Beauty In An Unexpected Gift
My Dad was the son of a Cattle Baron. He grew up on a ranch rich in history, green grass and oak trees sprawling across his home place, small ponds (or, as country folk like myself call them, “tanks”) and a sizable lake stocked full of good fish to catch, and, of course, there were horses to ride and cattle to fatten up. In my Mom’s words, “He lived and breathed the country, agriculture and wanted to be with and be like his father, Henry “Son” Lide.” My Mom was the daughter of one of most well known cattle buyer’s in the state of Texas, Rufus Buford Nalls. As a little, red headed, freckled faced girl, she was known to run around on their family farm shirtless, meandering between horses and cows, pleading with her brothers to join her while playing cowboys and indians on the family farm. She must have been agriculturally inclined by osmosis. Because, though it might not have been her life’s plan, being a cattle woman came naturally to her.
And, two people from different places but similar backgrounds found one another. Upon a bet from my Mom’s Dad, Daddy Rufus, as we call him, he said, “Glenda, I know someone you should try to get a date with.” My Mom, of course, shaking her head, asked, “Who?” Her Dad replied, “Don Lide, I know him from the sale (also known to people outside of that world as cattle auction or sale barn).” Young and free and full of confidence, my Mom shuttered at the thought of dating someone her Dad thought was a good match for her (we all know how that goes). But, as chance would have it, my Mom met my Dad, and, much to her surprise, her Dad was right on the money. They married, had two kiddos, and were (and, continue to be) well respected for their work and positive contribution in the farming and ranching community.
If you’re in business for yourself, you know that, sometimes, trades are made between two like minded entrepreneurs. Just recently, I traded some gold for labor on creating a few new Sparrow charms to sell. I must have been channeling my sweet Dad. In the late 1970’s, he was trading cattle with a man who was also a silversmith. Somewhere in between their cattle trade, my Dad came out with a beautiful, heavy, sterling silver and red coral cuff for my Mom. She loved it and wore it frequently until her youngest daughter (that would be me) saw it on the table, picked it up and cracked it into two pieces right before her eyes. She was so sad that her bracelet was broken, but, not to worry, she never, ever, ever, ever let me live it down.
Secured in a beautiful porcelain jewelry box on my Mom’s vanity, each time she would look into it, she would remind me of this beautiful bracelet that my Dad gave her and how I broke it into two pieces. As she guilted me, she always followed it with a laugh and a smile. And, she reminded me that I had inadvertently added to the sweet story of a loving husband and “cattle for jewelry trade” turned beautiful, sentimental gift for her.
So many times, I peered into that porcelain jewelry box, seeing the broken cuff and remembering layer upon layer of the story. Because my Dad passed away not too long after giving her that special piece of jewelry, it’s meaning was even deeper that what I could conceive. This last January, I secretly took the broken cuff from her jewelry box and sent it to my first class friend and master goldsmith, Bubba, to repair. Once it was back in one perfect piece, I packaged it along with a precious, black and white photo of my Dad to give to my Mom before Valentine’s Day.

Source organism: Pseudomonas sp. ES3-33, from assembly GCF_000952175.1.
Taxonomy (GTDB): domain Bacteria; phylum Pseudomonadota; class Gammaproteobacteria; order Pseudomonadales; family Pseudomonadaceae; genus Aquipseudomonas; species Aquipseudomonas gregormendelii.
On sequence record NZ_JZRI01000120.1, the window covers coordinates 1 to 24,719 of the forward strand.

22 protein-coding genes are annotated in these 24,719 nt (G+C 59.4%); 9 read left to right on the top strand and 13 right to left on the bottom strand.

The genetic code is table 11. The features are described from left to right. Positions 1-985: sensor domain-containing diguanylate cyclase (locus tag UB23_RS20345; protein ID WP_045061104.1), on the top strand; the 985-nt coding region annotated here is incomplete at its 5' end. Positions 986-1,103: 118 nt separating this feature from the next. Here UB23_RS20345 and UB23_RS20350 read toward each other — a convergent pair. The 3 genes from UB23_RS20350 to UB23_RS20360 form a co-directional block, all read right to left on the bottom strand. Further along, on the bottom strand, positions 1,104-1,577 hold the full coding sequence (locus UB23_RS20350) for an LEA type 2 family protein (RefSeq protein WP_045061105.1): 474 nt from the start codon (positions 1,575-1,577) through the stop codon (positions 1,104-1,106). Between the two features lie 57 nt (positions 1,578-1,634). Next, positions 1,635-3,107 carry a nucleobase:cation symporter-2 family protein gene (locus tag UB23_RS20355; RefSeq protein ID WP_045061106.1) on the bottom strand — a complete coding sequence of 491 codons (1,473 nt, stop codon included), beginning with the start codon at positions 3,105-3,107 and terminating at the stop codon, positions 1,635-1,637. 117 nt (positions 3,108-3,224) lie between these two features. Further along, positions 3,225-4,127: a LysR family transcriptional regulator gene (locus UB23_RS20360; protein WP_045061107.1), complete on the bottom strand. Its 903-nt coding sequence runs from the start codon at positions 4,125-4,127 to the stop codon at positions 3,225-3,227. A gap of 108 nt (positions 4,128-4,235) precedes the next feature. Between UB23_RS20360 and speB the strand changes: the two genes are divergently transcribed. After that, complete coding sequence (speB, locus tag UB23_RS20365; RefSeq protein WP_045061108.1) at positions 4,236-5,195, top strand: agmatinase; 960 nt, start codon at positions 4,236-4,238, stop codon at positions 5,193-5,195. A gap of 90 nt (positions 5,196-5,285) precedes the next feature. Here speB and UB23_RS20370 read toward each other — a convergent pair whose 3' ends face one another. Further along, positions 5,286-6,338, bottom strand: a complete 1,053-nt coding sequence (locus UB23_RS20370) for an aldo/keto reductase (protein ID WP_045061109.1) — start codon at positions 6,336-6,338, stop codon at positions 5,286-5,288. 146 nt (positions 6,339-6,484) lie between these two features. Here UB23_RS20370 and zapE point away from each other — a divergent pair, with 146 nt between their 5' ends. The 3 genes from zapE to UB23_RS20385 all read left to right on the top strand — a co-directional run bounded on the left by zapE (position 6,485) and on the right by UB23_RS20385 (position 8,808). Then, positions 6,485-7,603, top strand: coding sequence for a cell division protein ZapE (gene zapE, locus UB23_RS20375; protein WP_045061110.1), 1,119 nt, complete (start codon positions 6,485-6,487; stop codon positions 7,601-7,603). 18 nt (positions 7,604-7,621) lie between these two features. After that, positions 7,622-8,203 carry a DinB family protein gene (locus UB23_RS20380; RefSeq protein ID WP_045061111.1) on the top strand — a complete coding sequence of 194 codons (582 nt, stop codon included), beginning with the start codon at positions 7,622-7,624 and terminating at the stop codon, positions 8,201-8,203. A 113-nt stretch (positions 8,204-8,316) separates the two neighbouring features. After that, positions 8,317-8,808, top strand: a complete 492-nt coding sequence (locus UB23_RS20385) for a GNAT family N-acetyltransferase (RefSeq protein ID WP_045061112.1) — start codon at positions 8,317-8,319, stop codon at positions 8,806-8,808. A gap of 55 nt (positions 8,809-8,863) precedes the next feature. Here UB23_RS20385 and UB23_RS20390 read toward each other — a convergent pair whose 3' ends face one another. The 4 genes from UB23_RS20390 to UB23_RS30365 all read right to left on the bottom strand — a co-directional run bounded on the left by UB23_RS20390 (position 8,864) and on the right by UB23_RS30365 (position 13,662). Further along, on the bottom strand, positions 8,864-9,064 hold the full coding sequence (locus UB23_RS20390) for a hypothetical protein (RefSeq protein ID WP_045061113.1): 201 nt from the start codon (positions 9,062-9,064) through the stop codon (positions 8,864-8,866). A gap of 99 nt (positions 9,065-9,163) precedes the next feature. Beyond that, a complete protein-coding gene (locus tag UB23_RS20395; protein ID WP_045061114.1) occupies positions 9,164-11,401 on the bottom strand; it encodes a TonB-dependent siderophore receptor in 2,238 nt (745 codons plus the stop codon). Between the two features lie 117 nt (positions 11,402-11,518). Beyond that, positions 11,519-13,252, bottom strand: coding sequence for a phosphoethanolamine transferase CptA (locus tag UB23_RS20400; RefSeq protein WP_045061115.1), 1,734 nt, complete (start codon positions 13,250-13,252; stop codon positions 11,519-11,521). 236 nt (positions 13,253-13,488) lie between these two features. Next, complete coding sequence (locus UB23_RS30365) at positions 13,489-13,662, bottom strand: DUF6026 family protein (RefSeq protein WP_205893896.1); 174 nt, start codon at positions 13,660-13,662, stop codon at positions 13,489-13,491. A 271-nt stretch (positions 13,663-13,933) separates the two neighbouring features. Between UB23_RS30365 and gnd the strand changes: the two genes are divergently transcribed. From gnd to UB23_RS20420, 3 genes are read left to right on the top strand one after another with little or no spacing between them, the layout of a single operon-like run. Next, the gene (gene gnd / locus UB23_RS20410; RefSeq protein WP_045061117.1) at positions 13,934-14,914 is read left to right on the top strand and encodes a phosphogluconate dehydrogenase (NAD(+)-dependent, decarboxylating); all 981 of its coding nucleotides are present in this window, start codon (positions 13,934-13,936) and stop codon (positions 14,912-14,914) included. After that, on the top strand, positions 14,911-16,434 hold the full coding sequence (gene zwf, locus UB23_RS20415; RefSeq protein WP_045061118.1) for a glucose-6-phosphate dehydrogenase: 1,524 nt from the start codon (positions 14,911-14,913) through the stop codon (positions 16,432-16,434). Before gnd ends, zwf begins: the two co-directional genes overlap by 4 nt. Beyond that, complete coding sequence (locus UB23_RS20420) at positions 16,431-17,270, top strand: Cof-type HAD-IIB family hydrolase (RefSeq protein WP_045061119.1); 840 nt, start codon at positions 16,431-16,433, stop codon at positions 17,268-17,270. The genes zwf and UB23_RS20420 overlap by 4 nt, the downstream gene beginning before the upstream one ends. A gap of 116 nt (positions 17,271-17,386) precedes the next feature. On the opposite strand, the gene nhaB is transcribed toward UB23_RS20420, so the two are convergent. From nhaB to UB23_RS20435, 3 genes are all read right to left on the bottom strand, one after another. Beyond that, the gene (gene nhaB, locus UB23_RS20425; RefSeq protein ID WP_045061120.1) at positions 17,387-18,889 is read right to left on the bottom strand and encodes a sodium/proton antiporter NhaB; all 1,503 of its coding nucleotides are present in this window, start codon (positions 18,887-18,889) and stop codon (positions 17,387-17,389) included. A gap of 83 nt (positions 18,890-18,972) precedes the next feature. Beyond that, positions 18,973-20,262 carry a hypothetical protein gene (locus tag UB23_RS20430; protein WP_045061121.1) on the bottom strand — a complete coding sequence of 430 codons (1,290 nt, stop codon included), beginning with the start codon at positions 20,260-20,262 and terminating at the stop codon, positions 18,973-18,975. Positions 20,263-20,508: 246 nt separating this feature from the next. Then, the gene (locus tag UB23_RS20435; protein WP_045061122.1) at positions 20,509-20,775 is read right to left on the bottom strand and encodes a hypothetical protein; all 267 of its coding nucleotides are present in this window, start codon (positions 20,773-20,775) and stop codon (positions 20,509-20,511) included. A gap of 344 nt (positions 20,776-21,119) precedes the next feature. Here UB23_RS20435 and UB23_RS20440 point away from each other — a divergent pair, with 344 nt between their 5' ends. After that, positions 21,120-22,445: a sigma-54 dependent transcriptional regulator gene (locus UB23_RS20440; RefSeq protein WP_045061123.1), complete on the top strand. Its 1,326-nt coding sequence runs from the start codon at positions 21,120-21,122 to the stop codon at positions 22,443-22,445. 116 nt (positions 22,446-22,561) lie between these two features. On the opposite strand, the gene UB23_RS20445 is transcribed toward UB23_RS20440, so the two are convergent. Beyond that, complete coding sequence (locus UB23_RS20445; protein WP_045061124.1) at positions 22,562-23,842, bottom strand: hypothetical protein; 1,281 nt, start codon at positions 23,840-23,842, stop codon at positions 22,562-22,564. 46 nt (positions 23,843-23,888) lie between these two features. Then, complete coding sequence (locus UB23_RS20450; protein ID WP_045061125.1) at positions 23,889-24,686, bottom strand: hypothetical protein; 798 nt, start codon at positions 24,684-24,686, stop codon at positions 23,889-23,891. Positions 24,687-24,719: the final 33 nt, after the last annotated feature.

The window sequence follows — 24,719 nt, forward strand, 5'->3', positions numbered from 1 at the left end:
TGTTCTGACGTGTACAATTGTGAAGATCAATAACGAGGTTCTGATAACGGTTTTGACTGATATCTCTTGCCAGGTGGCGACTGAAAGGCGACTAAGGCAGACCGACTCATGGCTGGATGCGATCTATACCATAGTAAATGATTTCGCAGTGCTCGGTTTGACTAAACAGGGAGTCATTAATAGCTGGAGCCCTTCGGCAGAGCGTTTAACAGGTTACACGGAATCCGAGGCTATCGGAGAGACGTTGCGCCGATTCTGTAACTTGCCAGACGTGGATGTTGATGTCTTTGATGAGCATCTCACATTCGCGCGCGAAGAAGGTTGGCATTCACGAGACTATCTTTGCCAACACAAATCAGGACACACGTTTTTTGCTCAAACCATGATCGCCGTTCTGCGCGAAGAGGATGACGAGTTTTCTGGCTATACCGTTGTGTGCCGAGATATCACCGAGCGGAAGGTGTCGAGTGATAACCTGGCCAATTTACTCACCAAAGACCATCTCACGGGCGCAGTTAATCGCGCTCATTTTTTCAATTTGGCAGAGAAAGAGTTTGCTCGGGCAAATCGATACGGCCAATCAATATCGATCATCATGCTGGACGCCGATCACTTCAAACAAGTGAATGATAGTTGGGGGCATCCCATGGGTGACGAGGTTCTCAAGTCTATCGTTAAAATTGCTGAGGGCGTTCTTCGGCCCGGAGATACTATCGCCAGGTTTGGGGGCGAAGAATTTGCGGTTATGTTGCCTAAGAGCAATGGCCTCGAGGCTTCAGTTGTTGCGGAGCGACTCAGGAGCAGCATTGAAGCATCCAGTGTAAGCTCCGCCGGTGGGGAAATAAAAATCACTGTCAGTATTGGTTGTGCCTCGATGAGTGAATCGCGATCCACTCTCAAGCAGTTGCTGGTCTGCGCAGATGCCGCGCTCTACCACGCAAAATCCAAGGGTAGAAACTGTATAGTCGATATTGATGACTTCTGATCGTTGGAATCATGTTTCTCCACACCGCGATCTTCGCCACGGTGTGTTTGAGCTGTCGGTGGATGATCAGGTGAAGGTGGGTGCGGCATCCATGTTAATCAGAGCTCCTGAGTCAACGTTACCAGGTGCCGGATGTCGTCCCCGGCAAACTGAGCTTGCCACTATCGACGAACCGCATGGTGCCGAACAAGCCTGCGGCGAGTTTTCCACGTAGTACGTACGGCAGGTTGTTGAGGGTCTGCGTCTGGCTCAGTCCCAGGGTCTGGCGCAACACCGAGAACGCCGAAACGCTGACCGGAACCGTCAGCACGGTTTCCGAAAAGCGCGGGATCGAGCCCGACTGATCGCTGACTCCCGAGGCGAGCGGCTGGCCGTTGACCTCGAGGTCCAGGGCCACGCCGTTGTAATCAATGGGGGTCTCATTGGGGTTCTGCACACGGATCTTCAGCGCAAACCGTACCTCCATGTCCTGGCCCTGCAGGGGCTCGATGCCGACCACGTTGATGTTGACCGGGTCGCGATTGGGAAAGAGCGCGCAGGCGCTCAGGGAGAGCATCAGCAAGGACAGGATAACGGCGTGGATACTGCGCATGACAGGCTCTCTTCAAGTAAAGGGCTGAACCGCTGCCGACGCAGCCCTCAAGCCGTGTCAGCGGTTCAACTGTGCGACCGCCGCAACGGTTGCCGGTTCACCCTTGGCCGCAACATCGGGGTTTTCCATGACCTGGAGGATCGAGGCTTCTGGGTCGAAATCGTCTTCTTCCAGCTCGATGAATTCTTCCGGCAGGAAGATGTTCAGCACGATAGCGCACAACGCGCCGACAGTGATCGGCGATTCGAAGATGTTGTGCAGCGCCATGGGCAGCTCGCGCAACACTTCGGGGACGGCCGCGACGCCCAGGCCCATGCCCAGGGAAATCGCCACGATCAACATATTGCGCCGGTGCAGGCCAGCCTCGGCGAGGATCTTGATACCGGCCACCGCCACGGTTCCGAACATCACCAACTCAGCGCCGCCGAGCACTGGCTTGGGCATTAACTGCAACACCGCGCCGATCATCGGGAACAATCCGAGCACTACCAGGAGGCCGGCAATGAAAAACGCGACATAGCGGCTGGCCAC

Let me tell you, I was brimming over with excitement on the day I pulled out the photograph of my Dad and newly repaired cuff. As she opened the photo and the cuff, her eyes filled with tears. She said, “Jilly, let me tell you the story on this again.” And, of course, I listened attentively to a story I had heard so many times before. And, once the story was complete, she said in a kind and loving voice, “I can keep the picture of your Dad, but I cannot keep the bracelet. It’s yours. It was meant for me initially, but, after you broke it, I always knew it would be yours.”
That moment was one I will never forget. The stories layered within that bracelet, I will never forget. And, the love, the most precious love between two country kids who grew up and, together in love, gave me and my big sister life, I absolutely will never, ever, ever, ever forget. The bracelet is a tangible expression of many different kinds of love. When I look at it now perfectly nestled in my own jewelry box and wear it, I feel the love, wear the love, heck, I AM THE LOVE. And, most importantly, it’s a beautiful reminder that what we have once loved and held dear in our hearts lives on in our hearts and somehow multiplies exponentially- making something that was simply created to bring color and style to the woman who wears it, something now steeped in a beautiful story of love.
May your days be filled with things and people you love. And, may you embody the kind of love that blesses everyone in your path and beyond. Remember, love is the stuff that makes this beautiful world go around.
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